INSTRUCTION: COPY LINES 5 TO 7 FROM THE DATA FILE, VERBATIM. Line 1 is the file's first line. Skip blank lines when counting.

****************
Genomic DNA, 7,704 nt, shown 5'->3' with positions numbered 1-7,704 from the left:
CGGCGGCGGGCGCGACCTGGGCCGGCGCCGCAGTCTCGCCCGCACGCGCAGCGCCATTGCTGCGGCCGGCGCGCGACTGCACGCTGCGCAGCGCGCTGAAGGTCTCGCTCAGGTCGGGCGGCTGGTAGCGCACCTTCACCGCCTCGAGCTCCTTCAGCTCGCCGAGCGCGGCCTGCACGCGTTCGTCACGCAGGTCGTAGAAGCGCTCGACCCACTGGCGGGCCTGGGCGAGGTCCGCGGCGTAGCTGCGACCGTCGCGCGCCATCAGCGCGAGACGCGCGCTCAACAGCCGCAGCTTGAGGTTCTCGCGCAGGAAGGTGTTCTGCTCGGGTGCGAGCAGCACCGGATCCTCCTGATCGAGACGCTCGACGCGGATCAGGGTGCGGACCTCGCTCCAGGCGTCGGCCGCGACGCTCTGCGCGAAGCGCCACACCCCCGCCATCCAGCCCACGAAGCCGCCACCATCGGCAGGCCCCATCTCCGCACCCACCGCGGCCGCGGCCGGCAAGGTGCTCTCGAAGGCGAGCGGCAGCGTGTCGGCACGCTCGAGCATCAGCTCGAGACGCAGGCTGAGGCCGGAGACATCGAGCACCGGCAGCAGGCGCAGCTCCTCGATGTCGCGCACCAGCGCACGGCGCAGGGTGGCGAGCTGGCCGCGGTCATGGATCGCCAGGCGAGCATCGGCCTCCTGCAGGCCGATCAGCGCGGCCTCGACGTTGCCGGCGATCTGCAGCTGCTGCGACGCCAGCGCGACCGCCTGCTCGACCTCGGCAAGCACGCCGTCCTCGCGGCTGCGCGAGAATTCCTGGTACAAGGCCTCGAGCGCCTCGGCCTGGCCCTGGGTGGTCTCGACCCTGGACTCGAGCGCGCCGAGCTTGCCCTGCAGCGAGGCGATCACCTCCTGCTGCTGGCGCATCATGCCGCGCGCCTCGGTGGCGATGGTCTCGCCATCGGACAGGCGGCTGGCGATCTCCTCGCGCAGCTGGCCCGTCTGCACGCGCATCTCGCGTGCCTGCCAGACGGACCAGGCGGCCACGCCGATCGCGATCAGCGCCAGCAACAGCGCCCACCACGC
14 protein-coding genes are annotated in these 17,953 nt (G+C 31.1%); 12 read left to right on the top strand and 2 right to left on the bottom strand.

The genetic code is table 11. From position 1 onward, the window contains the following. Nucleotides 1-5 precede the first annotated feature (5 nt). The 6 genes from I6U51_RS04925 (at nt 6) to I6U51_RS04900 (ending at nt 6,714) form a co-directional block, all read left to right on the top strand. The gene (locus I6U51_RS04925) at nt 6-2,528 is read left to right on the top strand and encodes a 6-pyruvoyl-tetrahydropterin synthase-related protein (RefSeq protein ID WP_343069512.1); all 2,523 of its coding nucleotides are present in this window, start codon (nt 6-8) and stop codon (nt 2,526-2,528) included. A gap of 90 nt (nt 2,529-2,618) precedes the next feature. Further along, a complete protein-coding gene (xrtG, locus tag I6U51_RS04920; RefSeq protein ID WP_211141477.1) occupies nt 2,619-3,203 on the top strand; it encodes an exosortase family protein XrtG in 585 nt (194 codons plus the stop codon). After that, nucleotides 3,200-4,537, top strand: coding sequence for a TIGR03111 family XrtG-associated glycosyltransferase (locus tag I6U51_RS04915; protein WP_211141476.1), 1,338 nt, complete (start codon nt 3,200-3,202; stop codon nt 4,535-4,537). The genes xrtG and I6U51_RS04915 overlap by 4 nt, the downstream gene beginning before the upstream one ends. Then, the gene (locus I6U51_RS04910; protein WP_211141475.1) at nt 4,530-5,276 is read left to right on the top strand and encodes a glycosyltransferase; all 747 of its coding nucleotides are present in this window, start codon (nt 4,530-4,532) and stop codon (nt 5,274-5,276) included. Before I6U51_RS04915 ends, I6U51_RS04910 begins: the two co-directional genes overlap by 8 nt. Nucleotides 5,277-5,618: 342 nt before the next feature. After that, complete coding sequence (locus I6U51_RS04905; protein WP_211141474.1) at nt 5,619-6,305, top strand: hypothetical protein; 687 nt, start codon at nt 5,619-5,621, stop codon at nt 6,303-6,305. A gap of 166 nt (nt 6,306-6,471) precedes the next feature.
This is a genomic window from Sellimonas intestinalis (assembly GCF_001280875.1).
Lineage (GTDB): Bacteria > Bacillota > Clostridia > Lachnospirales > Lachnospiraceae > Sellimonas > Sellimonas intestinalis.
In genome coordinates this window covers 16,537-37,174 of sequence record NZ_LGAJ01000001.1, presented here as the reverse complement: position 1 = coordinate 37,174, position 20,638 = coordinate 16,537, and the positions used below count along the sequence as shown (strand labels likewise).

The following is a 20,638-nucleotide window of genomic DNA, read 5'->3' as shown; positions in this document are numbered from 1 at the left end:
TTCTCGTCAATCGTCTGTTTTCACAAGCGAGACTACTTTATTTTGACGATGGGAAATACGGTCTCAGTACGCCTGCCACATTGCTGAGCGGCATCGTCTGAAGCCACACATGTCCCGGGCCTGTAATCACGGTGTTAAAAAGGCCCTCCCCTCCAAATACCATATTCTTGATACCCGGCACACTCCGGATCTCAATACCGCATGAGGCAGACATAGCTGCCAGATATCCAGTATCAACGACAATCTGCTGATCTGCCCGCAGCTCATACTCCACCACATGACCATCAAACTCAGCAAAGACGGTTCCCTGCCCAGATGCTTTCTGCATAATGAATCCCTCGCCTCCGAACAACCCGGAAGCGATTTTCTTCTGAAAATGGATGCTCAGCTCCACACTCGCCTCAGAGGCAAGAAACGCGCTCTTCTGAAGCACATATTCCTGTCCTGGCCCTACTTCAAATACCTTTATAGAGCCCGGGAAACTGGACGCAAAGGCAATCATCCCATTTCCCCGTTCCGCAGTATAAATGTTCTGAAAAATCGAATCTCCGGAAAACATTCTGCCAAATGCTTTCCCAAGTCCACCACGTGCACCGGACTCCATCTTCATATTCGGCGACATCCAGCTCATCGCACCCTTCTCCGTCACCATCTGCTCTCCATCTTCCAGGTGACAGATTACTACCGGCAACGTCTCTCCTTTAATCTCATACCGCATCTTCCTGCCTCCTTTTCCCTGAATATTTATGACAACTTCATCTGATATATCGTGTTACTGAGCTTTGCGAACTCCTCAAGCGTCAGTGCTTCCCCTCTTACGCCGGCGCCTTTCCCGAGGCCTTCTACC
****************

This is a genomic window from Sellimonas intestinalis (assembly GCF_001280875.1).
Lineage (GTDB): Bacteria > Bacillota > Clostridia > Lachnospirales > Lachnospiraceae > Sellimonas > Sellimonas intestinalis.
In genome coordinates this window covers 16,537-37,174 of sequence record NZ_LGAJ01000001.1, presented here as the reverse complement: position 1 = coordinate 37,174, position 20,638 = coordinate 16,537, and the positions used below count along the sequence as shown (strand labels likewise).